I’m Afraid I Can’t Do That, Dave: When Firewall Upgrades Go Wrong

A client called this morning saying “I clicked on a security alert and now I can’t get on the internet…”  Of course, my spideysense said “Ah!  Classic Malware!”

However, when I got on-site, there was no malware on the machine. 

A quick glance over the Autoruns turned up nothing out of the ordinary, MalwareBytes turned up nothing, doing a netsh winsock reset did nothing to improve the situation… not feeling like standard malware… was this thing rootkitted?

But then I noticed there was an odd entry in his start menu called “ZoneAlarm!12dc_532f!erased” which had a broken link to a “ZoneAlarm Security Tutorial”

The client does use ZoneAlarm, and prior issues with his machine had been traced back to ZA — most notably when a Microsoft DNS patch befuddled the firewall, forcing it to block all DNS traffic — so I didn’t rule ZA out of the equation.

Searching all the files on his machine which were created in the past 24 hours, turned up a file in c:\windows\internet logs called fwpktlog.txt (FireWall PacKeT LOG anyone?  And why are we still limiting ourselves to 8.3 naming?  Does anything other than our own laziness still rely on that?)

In this file was a whole bunch of lines denying packets from the local machine to Internet addresses.  I could still access machines on the local network, but nothing outside.

What created that packet filter file?

I looked in the services list and there was nothing for ZoneAlarm in there, but there was a entry for ForceField (ZA’s browser security program) and it was running.  Stopping the service and setting it to disabled did nothing.

Open the pod bay doors, Hal! 
I’m afraid I can’t do that, Dave.

Also, among the recently created files, I found an installer_02251175403.log file, also in the c:\windows\internet logs folder.  Opening it up, it pointed me to a temp folder it had created: C:\DOCUME~1\Steve\LOCALS~1\Temp\02251175403 within which was a bunch of files including an executable called cpes_clean.exe which is listed as “Check Point Endpoint Security Cleaner” from “Check Point Software Technologies LTD” in the file properties.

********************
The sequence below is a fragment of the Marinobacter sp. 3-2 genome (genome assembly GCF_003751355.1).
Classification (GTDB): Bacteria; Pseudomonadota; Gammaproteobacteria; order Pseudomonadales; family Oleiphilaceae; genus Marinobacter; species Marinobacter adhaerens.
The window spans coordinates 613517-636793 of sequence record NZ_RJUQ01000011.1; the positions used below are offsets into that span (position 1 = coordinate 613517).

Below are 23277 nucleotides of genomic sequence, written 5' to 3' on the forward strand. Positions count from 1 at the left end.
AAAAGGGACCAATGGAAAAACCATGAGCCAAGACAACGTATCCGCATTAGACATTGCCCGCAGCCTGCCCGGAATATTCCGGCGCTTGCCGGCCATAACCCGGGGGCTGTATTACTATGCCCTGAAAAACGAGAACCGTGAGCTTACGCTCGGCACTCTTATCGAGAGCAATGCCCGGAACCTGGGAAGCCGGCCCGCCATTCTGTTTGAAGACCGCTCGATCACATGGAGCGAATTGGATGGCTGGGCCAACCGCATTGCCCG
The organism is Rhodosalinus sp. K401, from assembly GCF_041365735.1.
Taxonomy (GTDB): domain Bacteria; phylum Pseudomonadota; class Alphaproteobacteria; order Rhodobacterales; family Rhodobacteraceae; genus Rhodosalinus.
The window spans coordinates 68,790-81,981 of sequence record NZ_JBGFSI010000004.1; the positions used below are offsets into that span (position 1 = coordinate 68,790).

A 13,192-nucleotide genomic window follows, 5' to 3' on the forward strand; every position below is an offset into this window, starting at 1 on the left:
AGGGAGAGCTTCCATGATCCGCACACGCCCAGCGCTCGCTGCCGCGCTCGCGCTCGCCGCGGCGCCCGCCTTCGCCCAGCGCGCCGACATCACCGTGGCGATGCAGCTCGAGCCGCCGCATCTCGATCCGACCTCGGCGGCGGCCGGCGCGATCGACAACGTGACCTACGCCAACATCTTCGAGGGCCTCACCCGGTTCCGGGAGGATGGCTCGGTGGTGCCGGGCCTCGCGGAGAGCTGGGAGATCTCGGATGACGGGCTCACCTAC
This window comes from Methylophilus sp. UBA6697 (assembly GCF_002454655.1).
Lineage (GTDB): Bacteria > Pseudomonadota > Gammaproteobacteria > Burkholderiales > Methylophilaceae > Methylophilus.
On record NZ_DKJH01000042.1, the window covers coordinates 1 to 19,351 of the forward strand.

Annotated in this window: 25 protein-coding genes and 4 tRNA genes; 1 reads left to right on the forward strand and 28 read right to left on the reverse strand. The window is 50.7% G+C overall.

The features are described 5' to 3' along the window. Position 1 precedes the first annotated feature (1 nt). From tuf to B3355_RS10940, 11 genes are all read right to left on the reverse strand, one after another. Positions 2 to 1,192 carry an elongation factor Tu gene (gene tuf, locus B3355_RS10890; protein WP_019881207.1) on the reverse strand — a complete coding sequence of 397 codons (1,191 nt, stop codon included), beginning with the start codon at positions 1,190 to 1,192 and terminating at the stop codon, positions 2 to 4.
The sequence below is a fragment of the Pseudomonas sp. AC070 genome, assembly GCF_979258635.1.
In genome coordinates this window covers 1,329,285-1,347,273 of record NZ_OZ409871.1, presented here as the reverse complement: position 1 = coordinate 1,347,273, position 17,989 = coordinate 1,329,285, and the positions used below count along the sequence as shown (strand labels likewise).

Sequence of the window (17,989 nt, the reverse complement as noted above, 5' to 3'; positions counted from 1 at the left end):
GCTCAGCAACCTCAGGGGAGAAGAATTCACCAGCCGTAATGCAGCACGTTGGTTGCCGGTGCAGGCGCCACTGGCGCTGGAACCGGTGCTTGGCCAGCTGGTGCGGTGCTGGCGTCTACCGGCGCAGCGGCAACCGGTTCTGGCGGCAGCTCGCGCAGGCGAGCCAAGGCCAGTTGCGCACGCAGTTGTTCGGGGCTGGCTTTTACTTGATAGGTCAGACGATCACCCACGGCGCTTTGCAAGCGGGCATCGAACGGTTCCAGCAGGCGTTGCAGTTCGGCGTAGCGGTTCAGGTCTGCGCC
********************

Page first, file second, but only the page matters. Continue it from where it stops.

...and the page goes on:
Going for broke, I ran the program.

It ate up some CPU according to Task Manager, but didn’t show any sort of UI until it popped up a box asking to reboot.

Rebooted the machine, and lo and behold, we could access sites out on the internet.

Pop over to ZoneAlarm’s and download the latest build, and 145MB and 15 minutes later (DSL!!!) and the download is corrupt.

Another 15 minute download, and ZA is happily reinstalling itself.

Microsoft Patch Breaks Zone Alarm

Got a call from a client today complaining that he could no longer access the Internet. He’s running Zone Alarm 7.

Trek out to the site and lo and behold, we can ping IP addresses thru the firewall, but we can’t resolve any names. Turns out DNS had a big hole in it, and it’s been patched by the major vendors, Microsoft among them.

So, Microsoft rolls out KB951748 yesterday as part of Patch Tuesday, and this morning all the machines set to autoupdate who are also running Zone Alarm find themselves out of luck.

The quick fix is to run ZoneAlarm’s Internet Zone Security in “Medium” mode.

Zone Alarm released a knowledge base article suggesting three options: the aforementioned “medium mode” fix; uninstalling the patch or adding your DNS servers to the trusted zone.

Adding the DNS servers to the trusted zone is the most secure solution as it allows you to run in full stealth and still enjoy the “benefits” of the Microsoft path.